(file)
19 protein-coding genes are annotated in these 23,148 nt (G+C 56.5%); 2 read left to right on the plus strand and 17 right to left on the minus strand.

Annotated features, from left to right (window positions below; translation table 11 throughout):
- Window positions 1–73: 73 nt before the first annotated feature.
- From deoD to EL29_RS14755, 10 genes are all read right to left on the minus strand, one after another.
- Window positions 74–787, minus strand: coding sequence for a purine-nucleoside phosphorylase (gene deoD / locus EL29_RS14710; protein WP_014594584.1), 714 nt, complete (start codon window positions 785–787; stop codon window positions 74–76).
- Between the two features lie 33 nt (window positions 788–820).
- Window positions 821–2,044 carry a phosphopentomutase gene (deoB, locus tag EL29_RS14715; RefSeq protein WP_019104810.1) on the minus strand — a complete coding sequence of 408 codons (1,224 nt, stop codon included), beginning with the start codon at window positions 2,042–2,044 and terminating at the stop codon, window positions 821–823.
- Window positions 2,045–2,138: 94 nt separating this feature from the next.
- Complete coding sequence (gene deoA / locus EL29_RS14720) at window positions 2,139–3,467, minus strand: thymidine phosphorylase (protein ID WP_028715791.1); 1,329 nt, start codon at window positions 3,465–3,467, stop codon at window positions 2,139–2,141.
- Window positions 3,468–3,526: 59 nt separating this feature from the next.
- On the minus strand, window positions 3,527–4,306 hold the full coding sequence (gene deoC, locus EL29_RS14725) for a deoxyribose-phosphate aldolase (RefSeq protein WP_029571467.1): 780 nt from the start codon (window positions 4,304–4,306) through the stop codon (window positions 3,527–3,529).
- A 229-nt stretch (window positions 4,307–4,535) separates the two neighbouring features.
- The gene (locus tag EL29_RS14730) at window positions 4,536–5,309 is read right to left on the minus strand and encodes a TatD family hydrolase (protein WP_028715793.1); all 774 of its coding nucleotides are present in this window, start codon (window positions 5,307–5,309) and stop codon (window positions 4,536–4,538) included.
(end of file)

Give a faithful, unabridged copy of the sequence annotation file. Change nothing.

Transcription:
19 protein-coding genes are annotated in these 23,148 nt (G+C 56.5%); 2 read left to right on the plus strand and 17 right to left on the minus strand.

Annotated features, from left to right (window positions below; translation table 11 throughout):
- Window positions 1–73: 73 nt before the first annotated feature.
- From deoD to EL29_RS14755, 10 genes are all read right to left on the minus strand, one after another.
- Window positions 74–787, minus strand: coding sequence for a purine-nucleoside phosphorylase (gene deoD / locus EL29_RS14710; protein WP_014594584.1), 714 nt, complete (start codon window positions 785–787; stop codon window positions 74–76).
- Between the two features lie 33 nt (window positions 788–820).
- Window positions 821–2,044 carry a phosphopentomutase gene (deoB, locus tag EL29_RS14715; RefSeq protein WP_019104810.1) on the minus strand — a complete coding sequence of 408 codons (1,224 nt, stop codon included), beginning with the start codon at window positions 2,042–2,044 and terminating at the stop codon, window positions 821–823.
- Window positions 2,045–2,138: 94 nt separating this feature from the next.
- Complete coding sequence (gene deoA / locus EL29_RS14720) at window positions 2,139–3,467, minus strand: thymidine phosphorylase (protein ID WP_028715791.1); 1,329 nt, start codon at window positions 3,465–3,467, stop codon at window positions 2,139–2,141.
- Window positions 3,468–3,526: 59 nt separating this feature from the next.
- On the minus strand, window positions 3,527–4,306 hold the full coding sequence (gene deoC, locus EL29_RS14725) for a deoxyribose-phosphate aldolase (RefSeq protein WP_029571467.1): 780 nt from the start codon (window positions 4,304–4,306) through the stop codon (window positions 3,527–3,529).
- A 229-nt stretch (window positions 4,307–4,535) separates the two neighbouring features.
- The gene (locus tag EL29_RS14730) at window positions 4,536–5,309 is read right to left on the minus strand and encodes a TatD family hydrolase (protein WP_028715793.1); all 774 of its coding nucleotides are present in this window, start codon (window positions 5,307–5,309) and stop codon (window positions 4,536–4,538) included.